Mick Percy's Build Thread

Mick Percy's Build Thread

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Side window trims + Remote rear hood release

Posted by on in Exterior
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With the headliner and rear parcel shelf now installed the next things to get installed are the trims that fit around the side windows. The whole area has an extruded aluminium trim that sits in a rubber channel, this fits from the base of the A Pillar, along the roof, down the rear of the C pillar and back along the bottom of the aperture to the door opening.

The trim section helps to hold the roof lining in position and finishes the roof lining off. I had previously sent the aluminium trims out to be polished.  Normally these trim sections are plated with a bright finish similar to anodizing (but not the same), however I decided to polish them which gives a shinier finish. The trims were then waxed to prevent oxidation.

There are a few articles in the library about trim refinishing and from memory at least one Registry member has had their trim re-plated in the correct finish (the name of the process escapes me at present - maybe they will chime in!?). With my restoration not being concourse this gives me license to do things a little differently, which in some cases makes things easier, but in other cases does not :).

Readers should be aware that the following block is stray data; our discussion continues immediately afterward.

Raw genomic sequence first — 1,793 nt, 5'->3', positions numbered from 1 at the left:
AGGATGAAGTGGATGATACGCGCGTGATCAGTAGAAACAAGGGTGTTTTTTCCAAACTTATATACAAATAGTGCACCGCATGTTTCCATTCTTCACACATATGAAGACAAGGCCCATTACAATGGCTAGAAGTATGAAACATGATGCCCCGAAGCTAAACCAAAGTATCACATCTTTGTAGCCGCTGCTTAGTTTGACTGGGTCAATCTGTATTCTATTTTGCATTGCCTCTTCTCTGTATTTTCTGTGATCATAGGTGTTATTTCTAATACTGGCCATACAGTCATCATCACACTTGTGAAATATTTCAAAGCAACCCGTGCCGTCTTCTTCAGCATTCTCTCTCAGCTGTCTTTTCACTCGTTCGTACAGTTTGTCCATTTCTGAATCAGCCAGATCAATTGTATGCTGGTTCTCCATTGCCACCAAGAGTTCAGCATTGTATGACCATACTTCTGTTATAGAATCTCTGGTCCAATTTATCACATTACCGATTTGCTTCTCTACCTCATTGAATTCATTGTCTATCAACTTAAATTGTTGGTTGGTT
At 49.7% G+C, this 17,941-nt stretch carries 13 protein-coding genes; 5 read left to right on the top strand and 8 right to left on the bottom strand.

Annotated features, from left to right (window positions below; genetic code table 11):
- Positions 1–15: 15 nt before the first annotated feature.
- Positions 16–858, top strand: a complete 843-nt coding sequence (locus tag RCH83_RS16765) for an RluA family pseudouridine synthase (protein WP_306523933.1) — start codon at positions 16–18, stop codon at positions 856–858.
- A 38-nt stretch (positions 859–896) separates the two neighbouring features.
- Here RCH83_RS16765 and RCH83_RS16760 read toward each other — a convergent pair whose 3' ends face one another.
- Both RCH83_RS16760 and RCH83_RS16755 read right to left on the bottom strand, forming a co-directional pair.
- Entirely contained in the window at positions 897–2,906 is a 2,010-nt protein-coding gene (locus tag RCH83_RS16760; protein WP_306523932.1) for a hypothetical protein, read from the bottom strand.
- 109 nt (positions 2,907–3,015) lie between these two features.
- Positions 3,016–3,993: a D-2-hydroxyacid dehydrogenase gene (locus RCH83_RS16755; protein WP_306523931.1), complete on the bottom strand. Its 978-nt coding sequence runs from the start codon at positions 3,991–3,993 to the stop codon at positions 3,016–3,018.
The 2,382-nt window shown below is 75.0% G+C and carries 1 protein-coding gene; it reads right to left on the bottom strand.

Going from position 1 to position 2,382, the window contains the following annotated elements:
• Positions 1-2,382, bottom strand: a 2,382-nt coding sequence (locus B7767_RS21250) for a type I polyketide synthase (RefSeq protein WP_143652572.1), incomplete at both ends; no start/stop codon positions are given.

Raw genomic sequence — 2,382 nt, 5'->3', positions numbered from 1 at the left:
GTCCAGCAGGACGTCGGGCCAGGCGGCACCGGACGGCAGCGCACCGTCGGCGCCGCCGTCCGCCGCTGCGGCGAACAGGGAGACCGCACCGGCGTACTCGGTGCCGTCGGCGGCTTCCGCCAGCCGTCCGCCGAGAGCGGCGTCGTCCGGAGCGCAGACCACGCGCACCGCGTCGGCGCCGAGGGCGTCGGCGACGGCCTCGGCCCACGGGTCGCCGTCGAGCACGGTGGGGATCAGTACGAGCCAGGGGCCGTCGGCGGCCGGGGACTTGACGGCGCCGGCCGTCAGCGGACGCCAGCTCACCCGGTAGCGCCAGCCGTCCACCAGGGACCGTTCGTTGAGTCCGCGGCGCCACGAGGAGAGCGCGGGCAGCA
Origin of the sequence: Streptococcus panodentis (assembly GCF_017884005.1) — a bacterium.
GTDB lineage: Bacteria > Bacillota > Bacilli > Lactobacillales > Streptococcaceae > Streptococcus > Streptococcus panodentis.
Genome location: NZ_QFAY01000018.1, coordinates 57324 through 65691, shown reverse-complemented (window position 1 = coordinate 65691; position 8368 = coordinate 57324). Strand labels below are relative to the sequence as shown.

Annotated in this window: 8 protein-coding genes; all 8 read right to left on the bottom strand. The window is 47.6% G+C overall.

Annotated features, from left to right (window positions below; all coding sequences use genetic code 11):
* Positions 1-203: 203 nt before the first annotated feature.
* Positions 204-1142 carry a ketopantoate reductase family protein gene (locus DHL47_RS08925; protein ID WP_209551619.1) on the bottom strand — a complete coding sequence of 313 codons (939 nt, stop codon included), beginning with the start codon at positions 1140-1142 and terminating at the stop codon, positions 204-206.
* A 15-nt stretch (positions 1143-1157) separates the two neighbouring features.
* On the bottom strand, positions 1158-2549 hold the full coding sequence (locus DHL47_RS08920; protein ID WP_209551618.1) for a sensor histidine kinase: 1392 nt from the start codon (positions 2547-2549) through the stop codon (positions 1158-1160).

With the trims refinished, I also purchased a new length of rubber trim from Rudiger Huber (www.karmannghia.de) a great source for those hard to get parts. The rubber is sold in a single length long enough to do both sides of the car.

Originally the trim is nailed into position, the nail is simply driven through the trim and rubber into the steel surround (the carpets and several other trim pieces are held in position in a similar manner) I opted to replace the nails with a low profile stainless steel screw, partially as I did not have the correct nails, but also so that if for some reason I needed to remove the trim in the future, it would be easy to do so.



With the main trim in position I then fitted the front A pillar cover trim. I had also had this trim re-polished. The cover trim sits underneath the aperture trim and tucks under the front screen rubber, it covers the complete A pillar and gives the appearance that the A pillar is made of aluminium.

Next I fitted the B pillar in position. As with the rest of the brightwork I had these re-chromed. The rubber trim at the top needs to be trimmed to allow the B pillar to be fixed into position. At the bottom there is a small rubber trim piece that sits underneath the B pillar itself. The B Pillar is fixed with a single set screw at the top and a self tapping screw at the bottom. Unfortunately this is about as far as I could get with the side windows as I had to order the door and quarter window aperture seals.

Remote Boot Release